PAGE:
1. Having some more Christians can help you reach out to the unsaved.  They can invite, work with children, pray, teach, help pay bills, etc.  When you are small, just having more warm bodies helps.

2. Surely God loves believers as much as He does unbelievers.

3. There are a whole lot of people in America who say they are Christians and aren't going to church.  They need the truth and love of our churches.

4. Maybe you will reach some people who attend churches that don't teach the Bible.  I'm all for getting them.

5. Some people who move from church to church can be critical people and others want to spread their own doctrine. Know what you believe and stand firm.  Your church isn't for everyone.  (In Delaware, we had a lot of Christians that came to our church for one reason or another and became a huge blessing to the church and became like our family.  But we also averaged 25 baptisms a year.)

6. I certainly don't want us to forget our goal of preaching the gospel to everyone.

I like this quote from Sticky Church by Larry Osborne.  (recommended book)
"One pastor recently told me that he didn't want any Christians come to his new church plant.  He only wanted non-Christians searching for God, and new Christians who'd recently come to Christ.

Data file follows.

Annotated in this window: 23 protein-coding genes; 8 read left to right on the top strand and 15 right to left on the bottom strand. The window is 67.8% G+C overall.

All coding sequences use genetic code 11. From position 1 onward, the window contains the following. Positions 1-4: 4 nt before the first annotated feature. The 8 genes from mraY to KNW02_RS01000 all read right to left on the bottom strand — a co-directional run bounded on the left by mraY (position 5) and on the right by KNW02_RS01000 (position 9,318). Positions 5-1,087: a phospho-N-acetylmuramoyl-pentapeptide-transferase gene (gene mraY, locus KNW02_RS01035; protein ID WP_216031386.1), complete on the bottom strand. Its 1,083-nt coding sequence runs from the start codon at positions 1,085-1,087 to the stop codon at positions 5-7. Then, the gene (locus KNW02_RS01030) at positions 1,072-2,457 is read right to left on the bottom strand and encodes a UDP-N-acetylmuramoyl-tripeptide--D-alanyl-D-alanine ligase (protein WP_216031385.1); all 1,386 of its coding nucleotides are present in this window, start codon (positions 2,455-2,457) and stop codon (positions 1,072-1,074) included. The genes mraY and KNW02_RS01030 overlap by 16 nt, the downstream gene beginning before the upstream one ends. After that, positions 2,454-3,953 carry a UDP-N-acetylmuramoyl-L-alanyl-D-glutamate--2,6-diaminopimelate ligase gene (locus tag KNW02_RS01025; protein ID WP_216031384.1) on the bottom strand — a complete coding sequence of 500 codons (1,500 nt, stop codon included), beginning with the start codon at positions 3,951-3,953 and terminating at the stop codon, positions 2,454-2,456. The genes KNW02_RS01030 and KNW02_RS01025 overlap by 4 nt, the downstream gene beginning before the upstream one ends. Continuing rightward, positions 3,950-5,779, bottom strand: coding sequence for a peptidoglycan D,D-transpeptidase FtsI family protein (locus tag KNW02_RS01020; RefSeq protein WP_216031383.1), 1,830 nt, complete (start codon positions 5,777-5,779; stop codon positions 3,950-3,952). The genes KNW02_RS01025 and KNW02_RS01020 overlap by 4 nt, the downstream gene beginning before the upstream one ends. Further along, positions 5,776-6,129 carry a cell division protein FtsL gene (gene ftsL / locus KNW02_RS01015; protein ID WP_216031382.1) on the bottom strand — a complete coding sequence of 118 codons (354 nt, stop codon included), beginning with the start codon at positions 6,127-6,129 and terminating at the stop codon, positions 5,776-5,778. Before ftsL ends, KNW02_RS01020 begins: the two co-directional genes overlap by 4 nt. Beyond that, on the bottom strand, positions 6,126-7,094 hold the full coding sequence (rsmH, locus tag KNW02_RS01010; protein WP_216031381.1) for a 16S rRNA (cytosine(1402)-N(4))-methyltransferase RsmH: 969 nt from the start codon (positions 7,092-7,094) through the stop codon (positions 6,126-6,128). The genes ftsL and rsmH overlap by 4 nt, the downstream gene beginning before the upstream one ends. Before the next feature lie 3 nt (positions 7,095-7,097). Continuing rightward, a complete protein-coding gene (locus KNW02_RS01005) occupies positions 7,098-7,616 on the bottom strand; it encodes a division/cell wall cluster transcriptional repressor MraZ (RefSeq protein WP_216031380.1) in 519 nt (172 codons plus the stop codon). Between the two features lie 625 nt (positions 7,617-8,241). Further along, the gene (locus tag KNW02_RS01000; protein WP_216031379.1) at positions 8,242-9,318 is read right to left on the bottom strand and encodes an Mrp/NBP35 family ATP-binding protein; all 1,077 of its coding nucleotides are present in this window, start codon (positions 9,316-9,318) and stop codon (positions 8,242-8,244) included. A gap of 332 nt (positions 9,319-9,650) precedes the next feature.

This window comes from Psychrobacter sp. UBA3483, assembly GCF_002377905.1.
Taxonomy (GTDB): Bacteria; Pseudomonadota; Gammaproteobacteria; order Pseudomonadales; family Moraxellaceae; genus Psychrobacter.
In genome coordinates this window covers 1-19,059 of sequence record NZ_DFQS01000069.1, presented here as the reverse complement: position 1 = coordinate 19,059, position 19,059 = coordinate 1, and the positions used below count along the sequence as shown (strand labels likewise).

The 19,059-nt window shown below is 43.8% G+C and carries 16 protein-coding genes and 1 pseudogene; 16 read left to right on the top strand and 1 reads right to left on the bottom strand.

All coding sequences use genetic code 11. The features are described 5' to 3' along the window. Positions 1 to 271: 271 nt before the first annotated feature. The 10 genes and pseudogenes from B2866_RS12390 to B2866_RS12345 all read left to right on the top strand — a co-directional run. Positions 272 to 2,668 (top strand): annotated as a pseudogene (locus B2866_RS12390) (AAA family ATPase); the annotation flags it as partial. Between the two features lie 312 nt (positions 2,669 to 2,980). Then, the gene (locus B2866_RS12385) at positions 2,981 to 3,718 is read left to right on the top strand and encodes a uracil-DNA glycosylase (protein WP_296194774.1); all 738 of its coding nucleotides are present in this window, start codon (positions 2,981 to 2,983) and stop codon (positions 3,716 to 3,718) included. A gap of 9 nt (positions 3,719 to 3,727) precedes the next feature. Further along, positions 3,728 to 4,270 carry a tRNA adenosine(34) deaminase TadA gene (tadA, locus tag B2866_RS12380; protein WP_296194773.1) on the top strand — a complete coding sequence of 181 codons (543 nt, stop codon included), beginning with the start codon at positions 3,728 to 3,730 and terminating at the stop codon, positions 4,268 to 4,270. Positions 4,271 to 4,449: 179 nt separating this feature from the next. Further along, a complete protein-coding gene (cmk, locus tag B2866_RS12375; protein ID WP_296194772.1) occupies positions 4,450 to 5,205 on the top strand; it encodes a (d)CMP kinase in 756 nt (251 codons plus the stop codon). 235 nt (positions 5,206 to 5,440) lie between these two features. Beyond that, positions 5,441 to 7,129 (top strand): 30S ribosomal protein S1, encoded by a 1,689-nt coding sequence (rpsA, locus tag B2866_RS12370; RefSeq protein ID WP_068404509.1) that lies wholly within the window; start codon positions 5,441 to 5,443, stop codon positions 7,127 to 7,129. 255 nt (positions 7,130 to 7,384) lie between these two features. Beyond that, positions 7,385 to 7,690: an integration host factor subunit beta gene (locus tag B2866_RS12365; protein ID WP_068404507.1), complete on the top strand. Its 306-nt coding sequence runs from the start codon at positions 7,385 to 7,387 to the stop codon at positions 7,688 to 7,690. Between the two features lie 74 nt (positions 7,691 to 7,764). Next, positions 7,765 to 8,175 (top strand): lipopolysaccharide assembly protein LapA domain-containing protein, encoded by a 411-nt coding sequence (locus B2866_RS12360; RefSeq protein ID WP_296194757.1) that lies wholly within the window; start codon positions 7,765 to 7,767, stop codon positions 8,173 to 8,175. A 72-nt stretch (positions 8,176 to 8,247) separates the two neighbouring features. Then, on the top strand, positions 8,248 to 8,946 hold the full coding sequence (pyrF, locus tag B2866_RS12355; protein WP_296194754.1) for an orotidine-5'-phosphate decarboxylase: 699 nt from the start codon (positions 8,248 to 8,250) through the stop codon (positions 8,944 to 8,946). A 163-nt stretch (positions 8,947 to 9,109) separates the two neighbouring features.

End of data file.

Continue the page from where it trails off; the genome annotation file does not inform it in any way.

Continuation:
On one hand, I understand where he's coming from.  He's tired of dealing with small-minded traditionalists who want to maintain a historical preservation society more than fulfill the mission. 
But on the other hand, I fear for the unintended consequences of his outlook.  If he's only going to reach out to non-Christians and nurture new Christians, what's he going to do when those new Christians become plain ol' Christians, the kind he hates to be around?
His patience and compassion flow easily toward people caught in the addictive clutches of sin. He thinks the rough language and butchered theology of a new Christian is cool, sort of like the things little kids say and do.  But two or three years later his patience runs thin and the compassion runs dry when he realizes that these cute new Christians are still dealing with the same old issues.
At that point he leaves the "slow growers" to fend for themselves.  Many quietly make their way out the back door, though he never seems to notice in the excitement of all the new folks coming through the front door.
There's another large group of churches at the opposite end of the spectrum.  These are the ingrown and dying churches that don't seem to care if anyone ever comes through the front door - or goes to hell, for that matter."